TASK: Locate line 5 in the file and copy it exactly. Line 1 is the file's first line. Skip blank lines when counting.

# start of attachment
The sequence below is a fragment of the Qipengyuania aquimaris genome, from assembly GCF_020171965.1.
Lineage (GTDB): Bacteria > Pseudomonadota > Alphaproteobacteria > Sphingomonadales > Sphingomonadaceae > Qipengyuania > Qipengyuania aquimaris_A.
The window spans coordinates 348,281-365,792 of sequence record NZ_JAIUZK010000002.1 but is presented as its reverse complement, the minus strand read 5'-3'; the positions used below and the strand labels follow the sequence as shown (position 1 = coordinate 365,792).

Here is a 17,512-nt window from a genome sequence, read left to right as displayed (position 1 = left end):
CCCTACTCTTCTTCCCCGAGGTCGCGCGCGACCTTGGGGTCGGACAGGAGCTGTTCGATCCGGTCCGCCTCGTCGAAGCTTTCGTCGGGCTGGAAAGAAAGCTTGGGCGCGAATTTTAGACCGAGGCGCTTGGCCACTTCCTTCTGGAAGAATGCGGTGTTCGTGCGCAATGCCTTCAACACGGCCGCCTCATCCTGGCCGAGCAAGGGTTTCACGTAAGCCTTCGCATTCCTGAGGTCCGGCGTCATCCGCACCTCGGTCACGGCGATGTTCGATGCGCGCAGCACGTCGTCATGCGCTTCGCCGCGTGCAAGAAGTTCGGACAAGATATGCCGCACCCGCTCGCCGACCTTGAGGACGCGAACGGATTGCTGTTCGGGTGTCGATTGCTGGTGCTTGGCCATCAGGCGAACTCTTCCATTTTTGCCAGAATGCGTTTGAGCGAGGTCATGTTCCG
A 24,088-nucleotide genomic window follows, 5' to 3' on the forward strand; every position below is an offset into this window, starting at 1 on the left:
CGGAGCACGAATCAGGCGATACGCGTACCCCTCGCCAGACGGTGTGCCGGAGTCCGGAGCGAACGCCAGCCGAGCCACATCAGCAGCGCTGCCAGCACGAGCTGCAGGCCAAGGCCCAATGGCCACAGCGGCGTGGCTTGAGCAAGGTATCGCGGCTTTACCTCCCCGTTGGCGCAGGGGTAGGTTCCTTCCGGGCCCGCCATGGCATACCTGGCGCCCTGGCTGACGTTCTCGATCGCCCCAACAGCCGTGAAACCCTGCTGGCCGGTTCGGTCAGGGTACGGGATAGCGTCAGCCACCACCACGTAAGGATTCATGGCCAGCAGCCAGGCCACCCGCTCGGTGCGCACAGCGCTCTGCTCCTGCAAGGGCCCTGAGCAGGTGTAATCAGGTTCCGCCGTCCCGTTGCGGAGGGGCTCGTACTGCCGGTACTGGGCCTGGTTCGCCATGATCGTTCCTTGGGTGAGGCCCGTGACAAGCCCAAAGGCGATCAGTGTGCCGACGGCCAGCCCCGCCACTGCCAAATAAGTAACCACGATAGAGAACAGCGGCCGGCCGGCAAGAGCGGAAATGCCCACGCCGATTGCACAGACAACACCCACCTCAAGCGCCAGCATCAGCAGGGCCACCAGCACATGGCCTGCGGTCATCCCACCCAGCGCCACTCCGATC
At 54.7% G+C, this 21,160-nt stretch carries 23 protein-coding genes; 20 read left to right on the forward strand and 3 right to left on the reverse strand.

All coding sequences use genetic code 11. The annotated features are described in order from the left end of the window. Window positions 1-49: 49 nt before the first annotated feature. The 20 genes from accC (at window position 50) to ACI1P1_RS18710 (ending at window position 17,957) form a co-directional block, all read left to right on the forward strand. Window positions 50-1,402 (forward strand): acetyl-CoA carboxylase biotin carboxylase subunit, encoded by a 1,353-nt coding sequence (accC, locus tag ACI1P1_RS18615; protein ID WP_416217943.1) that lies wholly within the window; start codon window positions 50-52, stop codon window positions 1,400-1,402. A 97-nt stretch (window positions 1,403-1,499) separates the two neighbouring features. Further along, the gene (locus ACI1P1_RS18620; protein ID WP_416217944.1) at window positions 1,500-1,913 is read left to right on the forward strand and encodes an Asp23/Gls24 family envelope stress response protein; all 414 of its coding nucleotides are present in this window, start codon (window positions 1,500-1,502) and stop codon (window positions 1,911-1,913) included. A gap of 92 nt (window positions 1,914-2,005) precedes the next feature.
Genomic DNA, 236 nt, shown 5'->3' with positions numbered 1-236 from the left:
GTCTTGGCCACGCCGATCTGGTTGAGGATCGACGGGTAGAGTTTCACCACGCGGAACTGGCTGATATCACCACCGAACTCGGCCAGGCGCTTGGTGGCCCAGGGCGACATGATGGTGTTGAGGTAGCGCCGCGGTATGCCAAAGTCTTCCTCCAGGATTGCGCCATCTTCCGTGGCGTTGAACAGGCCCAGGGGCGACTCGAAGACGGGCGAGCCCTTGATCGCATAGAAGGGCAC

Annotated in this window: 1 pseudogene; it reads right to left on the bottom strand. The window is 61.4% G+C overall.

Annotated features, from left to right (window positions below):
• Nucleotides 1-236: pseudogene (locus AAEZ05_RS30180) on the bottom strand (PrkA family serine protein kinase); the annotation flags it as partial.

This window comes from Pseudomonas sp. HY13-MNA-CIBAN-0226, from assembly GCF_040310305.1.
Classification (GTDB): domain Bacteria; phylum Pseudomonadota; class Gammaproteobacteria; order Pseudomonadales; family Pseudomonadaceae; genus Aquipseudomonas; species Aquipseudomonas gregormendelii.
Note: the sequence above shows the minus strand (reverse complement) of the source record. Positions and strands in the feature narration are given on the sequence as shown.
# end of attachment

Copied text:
CCCTACTCTTCTTCCCCGAGGTCGCGCGCGACCTTGGGGTCGGACAGGAGCTGTTCGATCCGGTCCGCCTCGTCGAAGCTTTCGTCGGGCTGGAAAGAAAGCTTGGGCGCGAATTTTAGACCGAGGCGCTTGGCCACTTCCTTCTGGAAGAATGCGGTGTTCGTGCGCAATGCCTTCAACACGGCCGCCTCATCCTGGCCGAGCAAGGGTTTCACGTAAGCCTTCGCATTCCTGAGGTCCGGCGTCATCCGCACCTCGGTCACGGCGATGTTCGATGCGCGCAGCACGTCGTCATGCGCTTCGCCGCGTGCAAGAAGTTCGGACAAGATATGCCGCACCCGCTCGCCGACCTTGAGGACGCGAACGGATTGCTGTTCGGGTGTCGATTGCTGGTGCTTGGCCATCAGGCGAACTCTTCCATTTTTGCCAGAATGCGTTTGAGCGAGGTCATGTTCCG